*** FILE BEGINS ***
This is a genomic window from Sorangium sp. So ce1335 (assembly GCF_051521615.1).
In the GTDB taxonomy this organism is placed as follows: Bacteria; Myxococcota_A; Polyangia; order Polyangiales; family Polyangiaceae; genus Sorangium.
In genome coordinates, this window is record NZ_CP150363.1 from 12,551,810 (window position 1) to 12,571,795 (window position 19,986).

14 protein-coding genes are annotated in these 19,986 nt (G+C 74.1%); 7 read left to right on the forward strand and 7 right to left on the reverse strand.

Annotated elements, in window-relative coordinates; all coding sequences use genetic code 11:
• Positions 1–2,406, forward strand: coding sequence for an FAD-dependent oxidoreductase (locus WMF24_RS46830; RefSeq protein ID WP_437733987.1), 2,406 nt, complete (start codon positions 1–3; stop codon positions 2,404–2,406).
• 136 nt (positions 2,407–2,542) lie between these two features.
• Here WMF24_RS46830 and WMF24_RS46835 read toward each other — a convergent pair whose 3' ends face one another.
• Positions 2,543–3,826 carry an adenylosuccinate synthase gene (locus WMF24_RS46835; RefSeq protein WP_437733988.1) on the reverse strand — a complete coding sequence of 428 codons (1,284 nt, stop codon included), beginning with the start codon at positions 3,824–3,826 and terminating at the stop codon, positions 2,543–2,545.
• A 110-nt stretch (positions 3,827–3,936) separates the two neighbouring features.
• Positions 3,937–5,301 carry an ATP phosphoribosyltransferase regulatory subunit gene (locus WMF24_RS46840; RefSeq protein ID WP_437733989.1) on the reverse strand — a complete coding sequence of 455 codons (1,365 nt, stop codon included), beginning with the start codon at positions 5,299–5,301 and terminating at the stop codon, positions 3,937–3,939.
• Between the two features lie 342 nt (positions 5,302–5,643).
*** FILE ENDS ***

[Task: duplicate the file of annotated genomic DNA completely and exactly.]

This is a genomic window from Sorangium sp. So ce1335 (assembly GCF_051521615.1).
In the GTDB taxonomy this organism is placed as follows: Bacteria; Myxococcota_A; Polyangia; order Polyangiales; family Polyangiaceae; genus Sorangium.
In genome coordinates, this window is record NZ_CP150363.1 from 12,551,810 (window position 1) to 12,571,795 (window position 19,986).

14 protein-coding genes are annotated in these 19,986 nt (G+C 74.1%); 7 read left to right on the forward strand and 7 right to left on the reverse strand.

Annotated elements, in window-relative coordinates; all coding sequences use genetic code 11:
• Positions 1–2,406, forward strand: coding sequence for an FAD-dependent oxidoreductase (locus WMF24_RS46830; RefSeq protein ID WP_437733987.1), 2,406 nt, complete (start codon positions 1–3; stop codon positions 2,404–2,406).
• 136 nt (positions 2,407–2,542) lie between these two features.
• Here WMF24_RS46830 and WMF24_RS46835 read toward each other — a convergent pair whose 3' ends face one another.
• Positions 2,543–3,826 carry an adenylosuccinate synthase gene (locus WMF24_RS46835; RefSeq protein WP_437733988.1) on the reverse strand — a complete coding sequence of 428 codons (1,284 nt, stop codon included), beginning with the start codon at positions 3,824–3,826 and terminating at the stop codon, positions 2,543–2,545.
• A 110-nt stretch (positions 3,827–3,936) separates the two neighbouring features.
• Positions 3,937–5,301 carry an ATP phosphoribosyltransferase regulatory subunit gene (locus WMF24_RS46840; RefSeq protein ID WP_437733989.1) on the reverse strand — a complete coding sequence of 455 codons (1,365 nt, stop codon included), beginning with the start codon at positions 5,299–5,301 and terminating at the stop codon, positions 3,937–3,939.
• Between the two features lie 342 nt (positions 5,302–5,643).